In the late 1980s, Stratasys founder Scott Crump printed a frog on a FDM printer in his kitchen.
Today, students at the Anthropological Institute of the University of Zurich use Stratasys 3D printers to study the skull fragments of Neanderthal infants. To cut down on handling fragile fossils, they students scan them and reproduce 3D printed models that can stand up to frequent handling and that help them reproduce the infant’s skull.
Three-dimensional printing—particularly when it comes to materials used for the job–has seen its own evolution since the time of Crump’s printed frog.
Users today can choose from a variety of printing materials to suit their unique needs. Different types of PolyJet photopolymers can be of biomedical grade, suitable for use in medical devices; they can simulate standard ABS plastics; or retain dimensions under very high heat by simulating the thermal performance of engineered plastics. Or, they can contain rubber-like qualities. They can even simulate polypropylene to withstand the stress of hinges, closures, and snap-fit parts.
Then there are the digital materials. These are the result of combining two or three PolyJet photopolymers in specific concentrations and microstructures to create a composite material with hybrid characteristics.
Many Materials at Once
The 3D printing came for materials when Stratasys introduced its multi-materials printers–J750, Objet500 Object 350, and Connex3–that can print with different materials at once and in multiple colors.
Those in the industry had accepted that different materials had to be printed in specific ways with regard to factors like pressure and temperature. So printing something complex usually involved printing all the individual pieces separately and then having someone assemble them by hand.
But these multimaterial printers can print complicated objects that combine materials to give various parts of the object different properties. The J750, for example, produces whole–product prototypes in full color with multiple materials, textures and gradients in as little as a few hours.
That opens up new possibilities with the power to create objects that have previously been difficult or even impossible to print.
The capability to print materials with different properties at the same time has already helped designers and product manufacturers in many industries, from education to consumer electronics to medical, printing everything from smartphone cases to LED lenses. With much more to come. Perhaps objects we haven’t even dreamed of yet.
Meanwhile, let’s take a look at how these materials are already being deployed within a few industries.
Instead of waiting to train on new procedures, physicians at Jacobs Institute use 3D printed models of patients with stroke, clots, aneurysms and other pathologies to develop surgical skills in a no-risk environment. The models are customized to present a range of anatomies so physician participants are exposed to the limits of what they will see when treating living patients.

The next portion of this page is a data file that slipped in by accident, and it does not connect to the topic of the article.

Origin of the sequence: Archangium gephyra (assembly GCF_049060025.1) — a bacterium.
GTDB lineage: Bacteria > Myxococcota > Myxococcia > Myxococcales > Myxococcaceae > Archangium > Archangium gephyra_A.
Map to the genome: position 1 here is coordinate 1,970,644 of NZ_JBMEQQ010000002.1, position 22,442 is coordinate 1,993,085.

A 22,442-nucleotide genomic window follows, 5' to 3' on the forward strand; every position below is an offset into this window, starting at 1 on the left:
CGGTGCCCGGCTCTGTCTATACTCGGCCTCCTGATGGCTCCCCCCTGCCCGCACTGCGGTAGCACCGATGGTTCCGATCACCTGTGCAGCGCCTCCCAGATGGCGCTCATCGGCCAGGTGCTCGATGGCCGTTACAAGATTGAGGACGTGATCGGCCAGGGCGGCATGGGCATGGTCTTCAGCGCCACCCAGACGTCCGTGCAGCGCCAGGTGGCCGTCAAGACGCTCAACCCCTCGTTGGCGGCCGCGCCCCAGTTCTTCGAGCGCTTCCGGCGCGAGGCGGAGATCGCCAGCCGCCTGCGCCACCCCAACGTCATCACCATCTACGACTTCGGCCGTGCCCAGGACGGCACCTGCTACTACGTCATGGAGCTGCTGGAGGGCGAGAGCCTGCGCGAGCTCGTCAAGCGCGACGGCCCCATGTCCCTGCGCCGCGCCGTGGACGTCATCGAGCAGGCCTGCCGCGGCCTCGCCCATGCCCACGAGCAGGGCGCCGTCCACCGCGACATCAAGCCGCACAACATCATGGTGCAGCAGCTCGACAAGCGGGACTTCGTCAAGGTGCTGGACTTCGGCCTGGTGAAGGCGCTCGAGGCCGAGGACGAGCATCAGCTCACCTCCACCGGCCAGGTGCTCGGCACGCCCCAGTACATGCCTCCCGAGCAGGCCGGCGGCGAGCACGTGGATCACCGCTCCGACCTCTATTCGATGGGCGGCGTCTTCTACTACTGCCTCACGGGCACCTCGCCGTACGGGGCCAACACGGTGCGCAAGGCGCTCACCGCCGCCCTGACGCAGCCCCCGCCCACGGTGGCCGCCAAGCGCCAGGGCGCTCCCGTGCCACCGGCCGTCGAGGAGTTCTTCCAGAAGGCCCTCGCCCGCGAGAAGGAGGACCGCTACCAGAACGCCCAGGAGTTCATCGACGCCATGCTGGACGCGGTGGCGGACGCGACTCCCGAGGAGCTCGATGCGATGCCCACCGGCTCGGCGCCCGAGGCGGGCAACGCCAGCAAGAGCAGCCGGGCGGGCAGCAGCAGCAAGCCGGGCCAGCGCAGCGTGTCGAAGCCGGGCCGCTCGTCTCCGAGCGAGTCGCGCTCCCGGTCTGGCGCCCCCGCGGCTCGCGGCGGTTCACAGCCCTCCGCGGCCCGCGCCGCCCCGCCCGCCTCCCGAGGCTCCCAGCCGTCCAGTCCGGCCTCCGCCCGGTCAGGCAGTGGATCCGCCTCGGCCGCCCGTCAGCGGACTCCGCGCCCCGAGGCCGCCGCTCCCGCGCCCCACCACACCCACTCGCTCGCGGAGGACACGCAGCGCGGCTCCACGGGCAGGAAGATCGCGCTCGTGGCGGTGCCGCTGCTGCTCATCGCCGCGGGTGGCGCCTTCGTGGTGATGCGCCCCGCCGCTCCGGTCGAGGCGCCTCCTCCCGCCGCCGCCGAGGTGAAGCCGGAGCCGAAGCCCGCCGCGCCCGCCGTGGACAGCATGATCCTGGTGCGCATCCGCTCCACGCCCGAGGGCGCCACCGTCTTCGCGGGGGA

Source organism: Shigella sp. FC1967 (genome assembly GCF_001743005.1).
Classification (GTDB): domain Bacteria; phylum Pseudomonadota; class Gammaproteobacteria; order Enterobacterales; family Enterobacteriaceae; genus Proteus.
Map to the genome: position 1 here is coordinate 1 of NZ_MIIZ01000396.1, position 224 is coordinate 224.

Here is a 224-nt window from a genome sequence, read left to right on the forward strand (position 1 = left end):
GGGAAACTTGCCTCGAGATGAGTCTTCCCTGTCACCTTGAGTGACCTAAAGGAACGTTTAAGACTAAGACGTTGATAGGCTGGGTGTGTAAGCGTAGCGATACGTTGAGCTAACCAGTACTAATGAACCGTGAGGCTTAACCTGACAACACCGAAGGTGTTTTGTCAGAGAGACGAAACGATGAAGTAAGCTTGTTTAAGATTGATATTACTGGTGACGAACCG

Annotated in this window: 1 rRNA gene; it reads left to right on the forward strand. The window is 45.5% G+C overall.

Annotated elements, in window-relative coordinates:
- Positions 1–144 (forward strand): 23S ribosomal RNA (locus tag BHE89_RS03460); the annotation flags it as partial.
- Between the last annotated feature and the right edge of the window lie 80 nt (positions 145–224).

“We use 3D printing technology and materials to create a lifelike vascular environment that isn’t achievable any other way,” said Mike Springer, director of operations and entrepreneurship at the Jacobs Institute.
The J750 printer, with its various materials and colors, provides doctors and researchers the tools to create patient–and condition–specific anatomy models for education and research.
The 3D-printed models can mimic a range of tissues more realistically than processed cadavers, which no longer retain the feeling of live tissue. The models can incorporate access points, sensors and blood-flow simulation, enabling highly dynamic and interactive training. Complications can be designed into the model to ensure the first time a trainee faces a complex challenge is not with a patient on the table.
Where Rubber Meets the Road
Meanwhile, the prototyping lab at Trek Bicycle in Waterloo, Wis., was among the first to adopt the Objet500 Connex3 multi-material 3D printer. The material mix helps them create prototypes that look and feel like production parts. And they have more material options at their fingertips than ever before. The system builds color parts with clear, tinted and flexible components all in one job.
Specifically, engineers at Trek embraced the capability to integrate soft rubber-like components into models built from their favorite prototyping material, durable Digital ABS. This is crucial because so many bike parts and accessories contain rigid and soft components. Before Connex3, the lab would have had to build those devices in separate jobs, swapping out 3D printing materials in between, and then bond the components. Or, to print in one job, downgrade the rigid portions to a less durable, non-composite material, said engineering tech Guadalupe Ollarzabal.